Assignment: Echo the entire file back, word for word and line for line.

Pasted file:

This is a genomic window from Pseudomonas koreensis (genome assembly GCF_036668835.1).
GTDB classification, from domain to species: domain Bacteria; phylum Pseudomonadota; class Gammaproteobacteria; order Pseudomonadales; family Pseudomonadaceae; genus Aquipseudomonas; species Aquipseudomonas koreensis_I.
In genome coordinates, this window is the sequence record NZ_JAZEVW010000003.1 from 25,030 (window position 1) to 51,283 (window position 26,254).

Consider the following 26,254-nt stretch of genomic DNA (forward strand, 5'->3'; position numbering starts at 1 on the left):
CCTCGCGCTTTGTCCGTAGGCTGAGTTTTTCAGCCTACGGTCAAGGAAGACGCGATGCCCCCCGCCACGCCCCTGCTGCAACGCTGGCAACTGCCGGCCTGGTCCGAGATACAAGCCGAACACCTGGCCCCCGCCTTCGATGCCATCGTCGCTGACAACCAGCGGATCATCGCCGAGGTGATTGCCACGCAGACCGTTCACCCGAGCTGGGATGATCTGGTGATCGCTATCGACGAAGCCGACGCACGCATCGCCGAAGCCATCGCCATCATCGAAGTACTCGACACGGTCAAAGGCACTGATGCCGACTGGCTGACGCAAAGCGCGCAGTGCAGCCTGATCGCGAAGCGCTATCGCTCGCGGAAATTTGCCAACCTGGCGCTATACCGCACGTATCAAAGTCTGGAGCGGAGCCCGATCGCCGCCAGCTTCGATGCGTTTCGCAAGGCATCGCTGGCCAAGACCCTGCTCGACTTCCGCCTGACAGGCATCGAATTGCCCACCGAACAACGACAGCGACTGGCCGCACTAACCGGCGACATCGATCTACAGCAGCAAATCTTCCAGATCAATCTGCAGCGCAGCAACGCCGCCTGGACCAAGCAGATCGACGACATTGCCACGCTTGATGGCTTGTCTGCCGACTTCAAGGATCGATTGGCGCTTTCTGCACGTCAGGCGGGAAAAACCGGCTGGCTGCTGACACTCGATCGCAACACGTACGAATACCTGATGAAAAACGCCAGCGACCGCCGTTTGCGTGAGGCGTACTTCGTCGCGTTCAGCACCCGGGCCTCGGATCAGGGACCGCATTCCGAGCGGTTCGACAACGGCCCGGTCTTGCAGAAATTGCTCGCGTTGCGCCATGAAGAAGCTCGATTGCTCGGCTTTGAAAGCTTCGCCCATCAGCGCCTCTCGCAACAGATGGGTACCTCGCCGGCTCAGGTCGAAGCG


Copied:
This is a genomic window from Pseudomonas koreensis (genome assembly GCF_036668835.1).
GTDB classification, from domain to species: domain Bacteria; phylum Pseudomonadota; class Gammaproteobacteria; order Pseudomonadales; family Pseudomonadaceae; genus Aquipseudomonas; species Aquipseudomonas koreensis_I.
In genome coordinates, this window is the sequence record NZ_JAZEVW010000003.1 from 25,030 (window position 1) to 51,283 (window position 26,254).

Consider the following 26,254-nt stretch of genomic DNA (forward strand, 5'->3'; position numbering starts at 1 on the left):
CCTCGCGCTTTGTCCGTAGGCTGAGTTTTTCAGCCTACGGTCAAGGAAGACGCGATGCCCCCCGCCACGCCCCTGCTGCAACGCTGGCAACTGCCGGCCTGGTCCGAGATACAAGCCGAACACCTGGCCCCCGCCTTCGATGCCATCGTCGCTGACAACCAGCGGATCATCGCCGAGGTGATTGCCACGCAGACCGTTCACCCGAGCTGGGATGATCTGGTGATCGCTATCGACGAAGCCGACGCACGCATCGCCGAAGCCATCGCCATCATCGAAGTACTCGACACGGTCAAAGGCACTGATGCCGACTGGCTGACGCAAAGCGCGCAGTGCAGCCTGATCGCGAAGCGCTATCGCTCGCGGAAATTTGCCAACCTGGCGCTATACCGCACGTATCAAAGTCTGGAGCGGAGCCCGATCGCCGCCAGCTTCGATGCGTTTCGCAAGGCATCGCTGGCCAAGACCCTGCTCGACTTCCGCCTGACAGGCATCGAATTGCCCACCGAACAACGACAGCGACTGGCCGCACTAACCGGCGACATCGATCTACAGCAGCAAATCTTCCAGATCAATCTGCAGCGCAGCAACGCCGCCTGGACCAAGCAGATCGACGACATTGCCACGCTTGATGGCTTGTCTGCCGACTTCAAGGATCGATTGGCGCTTTCTGCACGTCAGGCGGGAAAAACCGGCTGGCTGCTGACACTCGATCGCAACACGTACGAATACCTGATGAAAAACGCCAGCGACCGCCGTTTGCGTGAGGCGTACTTCGTCGCGTTCAGCACCCGGGCCTCGGATCAGGGACCGCATTCCGAGCGGTTCGACAACGGCCCGGTCTTGCAGAAATTGCTCGCGTTGCGCCATGAAGAAGCTCGATTGCTCGGCTTTGAAAGCTTCGCCCATCAGCGCCTCTCGCAACAGATGGGTACCTCGCCGGCTCAGGTCGAAGCG